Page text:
[book review] Team Geek

[book review] Team Geek

I really wanted to write a review of “Team Geek.” I wanted to do it, but I struggled for a few days. I didn’t even know how to start such a review. The book is filled with good ideas, but nothing surprising. Nothing that could be called revolutionary.

The book is written quite well, and that is just one more problem. It keeps you in suspense. You keep reading it and waiting for that one gem of wisdom. It is not there.

On the other hand, there is nothing outrageously wrong about this book. I can’t complain about it. I can’t tell anything good about it either. The book is just disgustingly average.

My problem

I had a communication problem last week. I got terribly misunderstood, and I wanted to find something which can help me avoid such situations. Not in this book.

I started thinking that maybe “Team Geek” is not for me. Fortunately, the authors described the desired audience and even wrote their mission statement. The authors claim the book is written for software developers who work in a team with other programmers and enjoy software engineering. That’s me. So why am I so disappointed?

The book

First of all, a part of the book seems to be written for people who work on an open-source project. It has chapters about effective usage of mailing lists, using online chats and cooperation in a distributed team. It is so similar to a group of software engineers working in a company, yet so different in practice. There are also chapters about being an efficient team in a company and creating a company/team culture. So maybe the book is not only for open-source developers?

Who should read the book? I think that is the problem. The authors tried to write something that is good for everyone, so the final result is just “meh”… for everyone.

Indifference

I really tried to recall one example from this book, and I can’t do it. I don’t remember anything worth mentioning. I can’t describe the content, so I must focus on my feelings. In particular, the feeling of indifference.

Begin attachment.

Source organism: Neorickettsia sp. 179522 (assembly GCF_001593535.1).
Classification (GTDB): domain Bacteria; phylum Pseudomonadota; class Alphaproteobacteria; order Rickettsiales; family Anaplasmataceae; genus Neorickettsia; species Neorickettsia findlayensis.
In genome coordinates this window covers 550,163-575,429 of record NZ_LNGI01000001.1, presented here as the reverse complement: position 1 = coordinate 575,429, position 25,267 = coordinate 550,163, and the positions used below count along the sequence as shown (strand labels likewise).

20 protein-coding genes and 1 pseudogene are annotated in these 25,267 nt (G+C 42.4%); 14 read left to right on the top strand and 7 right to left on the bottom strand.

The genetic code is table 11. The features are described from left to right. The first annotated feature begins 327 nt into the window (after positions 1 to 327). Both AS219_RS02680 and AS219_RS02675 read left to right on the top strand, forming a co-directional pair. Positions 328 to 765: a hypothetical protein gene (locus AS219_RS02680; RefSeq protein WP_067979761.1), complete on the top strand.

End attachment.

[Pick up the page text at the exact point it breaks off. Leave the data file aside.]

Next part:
I can’t say I wasted time reading this book. I did not. I enjoyed reading it, but I did not learn anything. I expected to learn something because of the mission statement written by the authors: “The goal of this book is to help programmers become more effective and efficient at creating software by improving their ability to understand, communicate with, and collaborate with other people.” I can’t say the goal has been achieved. I did not learn anything. I don’t feel inspired to try something new. I have already forgotten most of the book.

I still think I can’t say that you should not read this book. It would not be fair. That is a huge problem for me. A book worth reading should be polarizing. It should make you either love or hate the author.

3-stars

I believe there are people for whom it will be a life-changing book. After all, it has a lot of good reviews on Amazon. I am just not one of the people who benefit from reading it.

In my opinion, “Team Geek” deserves a 3-star review on Amazon. It is negligible. You can read it, but why would you do it? There are better books you can buy for the same price and “life is too short to read a bad book.” Maybe “Team Geek” is not a bad book but is not a good book either.


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Bartosz Mikulski
Bartosz Mikulski * data scientist / software engineer * conference speaker * organizer of School of A.I. meetups in Poznań * co-founder of Software Craftsmanship Poznan & Poznan Scala User Group